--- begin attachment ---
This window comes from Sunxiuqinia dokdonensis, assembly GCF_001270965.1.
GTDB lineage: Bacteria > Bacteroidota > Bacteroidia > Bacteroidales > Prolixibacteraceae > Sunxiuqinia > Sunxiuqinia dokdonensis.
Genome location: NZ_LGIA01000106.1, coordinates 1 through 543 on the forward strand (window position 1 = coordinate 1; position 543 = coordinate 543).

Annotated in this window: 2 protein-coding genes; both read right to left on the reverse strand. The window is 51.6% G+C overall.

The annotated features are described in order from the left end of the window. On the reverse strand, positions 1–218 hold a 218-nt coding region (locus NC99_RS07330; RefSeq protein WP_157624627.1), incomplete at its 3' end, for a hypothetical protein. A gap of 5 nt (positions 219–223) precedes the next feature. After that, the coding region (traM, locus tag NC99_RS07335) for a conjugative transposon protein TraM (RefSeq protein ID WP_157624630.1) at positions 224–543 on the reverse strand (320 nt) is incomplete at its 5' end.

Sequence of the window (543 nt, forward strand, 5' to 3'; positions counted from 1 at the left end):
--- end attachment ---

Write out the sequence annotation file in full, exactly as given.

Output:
This window comes from Sunxiuqinia dokdonensis, assembly GCF_001270965.1.
GTDB lineage: Bacteria > Bacteroidota > Bacteroidia > Bacteroidales > Prolixibacteraceae > Sunxiuqinia > Sunxiuqinia dokdonensis.
Genome location: NZ_LGIA01000106.1, coordinates 1 through 543 on the forward strand (window position 1 = coordinate 1; position 543 = coordinate 543).

Annotated in this window: 2 protein-coding genes; both read right to left on the reverse strand. The window is 51.6% G+C overall.

The annotated features are described in order from the left end of the window. On the reverse strand, positions 1–218 hold a 218-nt coding region (locus NC99_RS07330; RefSeq protein WP_157624627.1), incomplete at its 3' end, for a hypothetical protein. A gap of 5 nt (positions 219–223) precedes the next feature. After that, the coding region (traM, locus tag NC99_RS07335) for a conjugative transposon protein TraM (RefSeq protein ID WP_157624630.1) at positions 224–543 on the reverse strand (320 nt) is incomplete at its 5' end.

Sequence of the window (543 nt, forward strand, 5' to 3'; positions counted from 1 at the left end):